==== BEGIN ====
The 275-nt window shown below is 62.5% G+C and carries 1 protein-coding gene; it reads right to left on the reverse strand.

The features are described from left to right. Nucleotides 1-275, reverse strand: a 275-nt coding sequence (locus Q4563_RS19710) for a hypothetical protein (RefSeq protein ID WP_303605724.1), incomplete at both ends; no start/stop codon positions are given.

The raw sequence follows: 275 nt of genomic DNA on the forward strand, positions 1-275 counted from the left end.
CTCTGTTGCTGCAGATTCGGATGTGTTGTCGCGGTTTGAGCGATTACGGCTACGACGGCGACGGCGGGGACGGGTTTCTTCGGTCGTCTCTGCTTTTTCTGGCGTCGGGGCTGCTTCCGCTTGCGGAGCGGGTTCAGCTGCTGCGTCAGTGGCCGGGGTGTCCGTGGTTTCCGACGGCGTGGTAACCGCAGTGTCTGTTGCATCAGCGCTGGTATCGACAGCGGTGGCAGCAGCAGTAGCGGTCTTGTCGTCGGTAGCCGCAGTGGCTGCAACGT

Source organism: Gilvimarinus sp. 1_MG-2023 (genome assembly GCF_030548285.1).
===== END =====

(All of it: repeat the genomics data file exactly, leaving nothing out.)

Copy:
The 275-nt window shown below is 62.5% G+C and carries 1 protein-coding gene; it reads right to left on the reverse strand.

The features are described from left to right. Nucleotides 1-275, reverse strand: a 275-nt coding sequence (locus Q4563_RS19710) for a hypothetical protein (RefSeq protein ID WP_303605724.1), incomplete at both ends; no start/stop codon positions are given.

The raw sequence follows: 275 nt of genomic DNA on the forward strand, positions 1-275 counted from the left end.
CTCTGTTGCTGCAGATTCGGATGTGTTGTCGCGGTTTGAGCGATTACGGCTACGACGGCGACGGCGGGGACGGGTTTCTTCGGTCGTCTCTGCTTTTTCTGGCGTCGGGGCTGCTTCCGCTTGCGGAGCGGGTTCAGCTGCTGCGTCAGTGGCCGGGGTGTCCGTGGTTTCCGACGGCGTGGTAACCGCAGTGTCTGTTGCATCAGCGCTGGTATCGACAGCGGTGGCAGCAGCAGTAGCGGTCTTGTCGTCGGTAGCCGCAGTGGCTGCAACGT

Source organism: Gilvimarinus sp. 1_MG-2023 (genome assembly GCF_030548285.1).